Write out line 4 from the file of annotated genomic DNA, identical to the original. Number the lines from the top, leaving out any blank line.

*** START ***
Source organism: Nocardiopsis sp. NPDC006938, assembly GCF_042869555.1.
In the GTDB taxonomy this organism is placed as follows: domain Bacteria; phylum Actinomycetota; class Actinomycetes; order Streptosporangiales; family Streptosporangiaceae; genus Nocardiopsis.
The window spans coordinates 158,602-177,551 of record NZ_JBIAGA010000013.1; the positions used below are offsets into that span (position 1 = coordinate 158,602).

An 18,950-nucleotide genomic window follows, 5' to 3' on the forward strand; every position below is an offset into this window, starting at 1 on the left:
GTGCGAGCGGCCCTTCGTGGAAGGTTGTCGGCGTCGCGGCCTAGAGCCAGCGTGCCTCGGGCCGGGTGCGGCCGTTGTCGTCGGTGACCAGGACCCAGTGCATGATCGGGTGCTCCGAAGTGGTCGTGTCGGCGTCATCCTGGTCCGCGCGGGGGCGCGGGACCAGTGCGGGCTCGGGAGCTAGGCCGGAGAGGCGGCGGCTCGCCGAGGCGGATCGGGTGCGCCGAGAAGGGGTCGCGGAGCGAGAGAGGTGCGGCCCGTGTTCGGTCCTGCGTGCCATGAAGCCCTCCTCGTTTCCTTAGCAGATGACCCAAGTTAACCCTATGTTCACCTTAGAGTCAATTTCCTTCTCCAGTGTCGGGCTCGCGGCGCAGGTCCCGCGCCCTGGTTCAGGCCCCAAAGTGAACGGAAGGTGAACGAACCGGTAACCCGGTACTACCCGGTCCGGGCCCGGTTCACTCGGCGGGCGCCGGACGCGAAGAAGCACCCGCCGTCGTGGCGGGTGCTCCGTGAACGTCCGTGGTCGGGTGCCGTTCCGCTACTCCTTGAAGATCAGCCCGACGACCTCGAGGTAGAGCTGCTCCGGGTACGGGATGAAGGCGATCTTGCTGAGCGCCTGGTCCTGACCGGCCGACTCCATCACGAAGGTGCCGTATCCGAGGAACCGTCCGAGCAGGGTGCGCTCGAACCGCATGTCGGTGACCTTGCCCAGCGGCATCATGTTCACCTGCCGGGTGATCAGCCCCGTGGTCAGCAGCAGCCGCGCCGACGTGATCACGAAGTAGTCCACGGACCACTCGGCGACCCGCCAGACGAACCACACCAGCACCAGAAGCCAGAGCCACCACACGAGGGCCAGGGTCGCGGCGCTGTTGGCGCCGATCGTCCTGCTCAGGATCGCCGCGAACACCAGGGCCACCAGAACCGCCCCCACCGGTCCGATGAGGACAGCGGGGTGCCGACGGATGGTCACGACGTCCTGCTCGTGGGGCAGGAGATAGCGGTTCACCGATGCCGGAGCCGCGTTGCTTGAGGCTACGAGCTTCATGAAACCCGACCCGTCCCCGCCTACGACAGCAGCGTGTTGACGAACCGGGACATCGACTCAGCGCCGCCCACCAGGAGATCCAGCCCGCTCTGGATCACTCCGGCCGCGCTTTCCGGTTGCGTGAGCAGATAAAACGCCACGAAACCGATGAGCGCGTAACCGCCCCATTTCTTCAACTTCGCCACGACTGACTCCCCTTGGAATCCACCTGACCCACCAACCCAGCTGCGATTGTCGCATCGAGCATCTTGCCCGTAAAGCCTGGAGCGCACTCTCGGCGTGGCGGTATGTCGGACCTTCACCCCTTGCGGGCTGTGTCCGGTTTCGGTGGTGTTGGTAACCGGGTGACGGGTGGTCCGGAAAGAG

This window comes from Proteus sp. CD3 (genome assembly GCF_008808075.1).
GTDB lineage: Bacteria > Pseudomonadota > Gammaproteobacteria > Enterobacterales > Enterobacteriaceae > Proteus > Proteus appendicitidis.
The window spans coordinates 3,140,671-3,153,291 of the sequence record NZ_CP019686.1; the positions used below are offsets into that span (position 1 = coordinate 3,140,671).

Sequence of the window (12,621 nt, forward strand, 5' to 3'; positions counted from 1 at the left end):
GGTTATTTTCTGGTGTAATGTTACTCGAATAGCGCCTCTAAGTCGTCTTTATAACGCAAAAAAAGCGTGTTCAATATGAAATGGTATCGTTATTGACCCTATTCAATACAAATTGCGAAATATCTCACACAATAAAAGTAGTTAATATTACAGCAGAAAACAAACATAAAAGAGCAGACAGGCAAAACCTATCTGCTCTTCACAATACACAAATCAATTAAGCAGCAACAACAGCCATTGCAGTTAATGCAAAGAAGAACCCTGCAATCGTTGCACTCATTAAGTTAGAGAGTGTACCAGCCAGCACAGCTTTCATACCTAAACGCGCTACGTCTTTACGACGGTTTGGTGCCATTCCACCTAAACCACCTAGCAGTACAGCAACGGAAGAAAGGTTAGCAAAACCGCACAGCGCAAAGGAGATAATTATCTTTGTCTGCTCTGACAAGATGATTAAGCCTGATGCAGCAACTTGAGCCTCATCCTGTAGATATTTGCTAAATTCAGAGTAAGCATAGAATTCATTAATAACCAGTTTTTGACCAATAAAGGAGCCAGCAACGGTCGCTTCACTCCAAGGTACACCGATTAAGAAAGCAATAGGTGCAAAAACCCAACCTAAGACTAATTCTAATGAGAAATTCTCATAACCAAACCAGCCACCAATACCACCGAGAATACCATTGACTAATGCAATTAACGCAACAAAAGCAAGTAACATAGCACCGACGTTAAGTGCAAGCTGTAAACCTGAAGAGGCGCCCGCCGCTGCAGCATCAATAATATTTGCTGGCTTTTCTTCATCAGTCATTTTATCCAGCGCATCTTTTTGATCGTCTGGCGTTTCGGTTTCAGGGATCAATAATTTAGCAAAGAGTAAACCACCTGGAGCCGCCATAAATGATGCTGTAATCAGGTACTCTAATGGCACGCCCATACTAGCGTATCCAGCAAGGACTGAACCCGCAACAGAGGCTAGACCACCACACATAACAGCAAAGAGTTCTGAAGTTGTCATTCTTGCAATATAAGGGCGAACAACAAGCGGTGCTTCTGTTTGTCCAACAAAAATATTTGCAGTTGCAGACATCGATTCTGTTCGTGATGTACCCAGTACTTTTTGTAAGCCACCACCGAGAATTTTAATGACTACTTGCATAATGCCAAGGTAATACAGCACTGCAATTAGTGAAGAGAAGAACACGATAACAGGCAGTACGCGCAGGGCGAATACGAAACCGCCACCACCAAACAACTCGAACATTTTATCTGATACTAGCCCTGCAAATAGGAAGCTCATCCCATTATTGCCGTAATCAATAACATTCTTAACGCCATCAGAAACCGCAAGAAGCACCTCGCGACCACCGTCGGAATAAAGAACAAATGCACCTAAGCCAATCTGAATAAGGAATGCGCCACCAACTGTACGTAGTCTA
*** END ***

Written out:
An 18,950-nucleotide genomic window follows, 5' to 3' on the forward strand; every position below is an offset into this window, starting at 1 on the left: